tellects, according to rules which I have It is universally known that the facul- | long studied, and which I may, perhaps, ties of the mind are invigorated or weak- reveal to mankind in a complete treatise ened by the state of the body, and that of barometrical pneumatology.

Another cause of the gaiety and remedy has been tried; for perhaps he sprightliness of the dwellers in garrets was formed to be great only in a garret, is probably the increase of that vertigin- as the joiner of Aretæus was rational in ous motion with which we are carried no other place but his own shop. round by the diurnal revolution of the I think a frequent removal to various earth. The power of agitation upon

distances from the centre so necessary to the spirits is well known; every man has a just estimate of intellectual abilities, felt his heart lightened in a rapid vehicle, and consequently of so great use in eduor on a galloping horse; and nothing is cation, that if I hoped that the public plainer, than that he who towers to the could be persuaded to so expensive an fifth story is whirled through more space experiment, I would propose, that there by every circumrotation, than another should be a cavern dug, and a tower that grovels upon the ground floor. The erected, like those which Bacon describes nations between the tropics are known to in Solomon's house, for the expansion be fiery, inconstant, inventive, and fanci- and concentration of understanding, acful; because, living at the utmost length cording to the exigence of different of the earth's diameter, they are carried employments or constitutions. Perhaps about with more swiftness than those some that fume away in meditations whom nature has placed nearer to the upon time and space in the tower, might poles; and therefore, as it becomes a wise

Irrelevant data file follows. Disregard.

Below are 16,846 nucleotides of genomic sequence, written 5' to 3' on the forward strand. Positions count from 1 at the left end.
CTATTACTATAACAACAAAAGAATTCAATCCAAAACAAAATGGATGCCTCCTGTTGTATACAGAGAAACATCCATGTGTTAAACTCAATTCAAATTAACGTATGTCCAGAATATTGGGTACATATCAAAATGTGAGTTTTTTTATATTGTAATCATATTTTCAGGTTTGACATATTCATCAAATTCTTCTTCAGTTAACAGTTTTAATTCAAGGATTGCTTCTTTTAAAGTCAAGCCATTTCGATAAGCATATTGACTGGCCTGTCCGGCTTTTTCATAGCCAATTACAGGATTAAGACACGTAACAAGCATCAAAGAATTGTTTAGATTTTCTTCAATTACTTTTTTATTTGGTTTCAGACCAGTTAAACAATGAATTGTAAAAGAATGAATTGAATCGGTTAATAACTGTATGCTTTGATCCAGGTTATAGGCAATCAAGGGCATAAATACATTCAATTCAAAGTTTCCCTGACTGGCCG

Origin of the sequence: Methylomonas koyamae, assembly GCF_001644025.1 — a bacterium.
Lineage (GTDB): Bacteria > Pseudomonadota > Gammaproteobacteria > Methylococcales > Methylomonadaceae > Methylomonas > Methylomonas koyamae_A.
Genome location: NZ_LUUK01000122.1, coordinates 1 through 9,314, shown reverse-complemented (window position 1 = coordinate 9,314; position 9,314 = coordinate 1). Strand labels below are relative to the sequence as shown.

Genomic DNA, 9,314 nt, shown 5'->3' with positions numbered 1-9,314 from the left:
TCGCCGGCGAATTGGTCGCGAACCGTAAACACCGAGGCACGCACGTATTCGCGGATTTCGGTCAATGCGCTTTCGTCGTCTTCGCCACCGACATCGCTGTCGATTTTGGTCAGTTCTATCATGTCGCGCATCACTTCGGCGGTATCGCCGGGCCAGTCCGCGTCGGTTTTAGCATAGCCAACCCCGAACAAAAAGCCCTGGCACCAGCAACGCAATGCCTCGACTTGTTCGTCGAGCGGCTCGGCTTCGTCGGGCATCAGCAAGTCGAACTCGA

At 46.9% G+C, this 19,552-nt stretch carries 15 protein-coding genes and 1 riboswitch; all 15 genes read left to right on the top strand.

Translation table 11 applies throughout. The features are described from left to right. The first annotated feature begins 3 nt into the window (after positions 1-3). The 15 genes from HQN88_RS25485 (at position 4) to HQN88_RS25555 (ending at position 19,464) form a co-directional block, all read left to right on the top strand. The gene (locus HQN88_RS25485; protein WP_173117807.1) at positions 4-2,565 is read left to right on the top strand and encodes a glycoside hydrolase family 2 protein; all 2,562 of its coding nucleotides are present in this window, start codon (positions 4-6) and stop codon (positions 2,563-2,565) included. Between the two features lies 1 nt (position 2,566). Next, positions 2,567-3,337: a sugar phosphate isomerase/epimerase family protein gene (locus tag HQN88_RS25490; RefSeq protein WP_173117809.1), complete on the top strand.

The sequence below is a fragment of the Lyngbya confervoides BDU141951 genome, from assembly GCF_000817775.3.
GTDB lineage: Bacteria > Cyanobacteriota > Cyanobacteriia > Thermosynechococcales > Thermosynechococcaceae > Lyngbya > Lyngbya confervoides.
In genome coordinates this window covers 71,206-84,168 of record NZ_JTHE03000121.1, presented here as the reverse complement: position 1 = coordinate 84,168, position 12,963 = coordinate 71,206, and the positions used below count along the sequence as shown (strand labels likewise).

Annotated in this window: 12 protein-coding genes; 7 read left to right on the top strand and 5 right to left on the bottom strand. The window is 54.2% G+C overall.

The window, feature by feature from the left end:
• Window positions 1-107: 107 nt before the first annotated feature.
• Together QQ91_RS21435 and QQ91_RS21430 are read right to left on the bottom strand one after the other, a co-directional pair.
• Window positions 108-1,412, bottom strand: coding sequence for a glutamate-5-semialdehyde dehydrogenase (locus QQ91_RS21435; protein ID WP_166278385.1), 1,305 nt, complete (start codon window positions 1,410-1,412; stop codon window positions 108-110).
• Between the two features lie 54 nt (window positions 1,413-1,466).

compose tables of interest at a certain man to struggle with the inconveniencies depth; and he that upon level ground of his country, whenever celerity and stagnates in silence, or creeps in narraacuteness are requisite, we must actuate tive, might, at the height of half a mile, our languor by taking a few turns round ferment into merriment, sparkle with the centre in a garret.

repartee, and froth with declamation. If you imagine that I ascribe to air and Addison observes, that we may find the motion effects which they cannot produce, heat of Virgil's climate in some lines of I desire you to consult your own memory, his Georgic: so, when I read a composiand consider whether you have never tion, I immediately determine the height known a man acquire reputation in his of the author's habitation. As an elaborgarret, which, when fortune or a patron ate performance is commonly said to had placed him upon the first floor, he smell of the lamp, my commendation of was unable to maintain; and who never a noble thought, a sprightly sally, or a recovered his former vigor of understand- bold figure, is to pronounce it fresh from ing, till he was restored to his original the garret; an expression which would situation. That a garret will make break from me upon the perusal of most every man a wit, I am very far from of your papers, did I not believe that supposing; I know there are some who you sometimes quit the garret, and ascend would continue blockheads even on the into the cockloft. summit of the Andes, or on the peak of

HYPERTATUS. Teneriffe. But let not any man be con

1 The caves and towers of King Salamona sidered as unimprovable till this potent as described in Bacon's The New Atlantis.

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BEAU TIBBS AT HOME

OLIVER GOLDSMITH

ner.

Doctor Goldsmith (1728-1774) is marked for his versatility and his sunny Irish nature. He wrote the popular poem, The Deserted Village; the popular novel, The Vicar of Wakefield; and one of the three great comedies produced between the time of Shakespeare and the beginning of modern drama, She Stoops to Conquer. His essays are much in the Addisonian man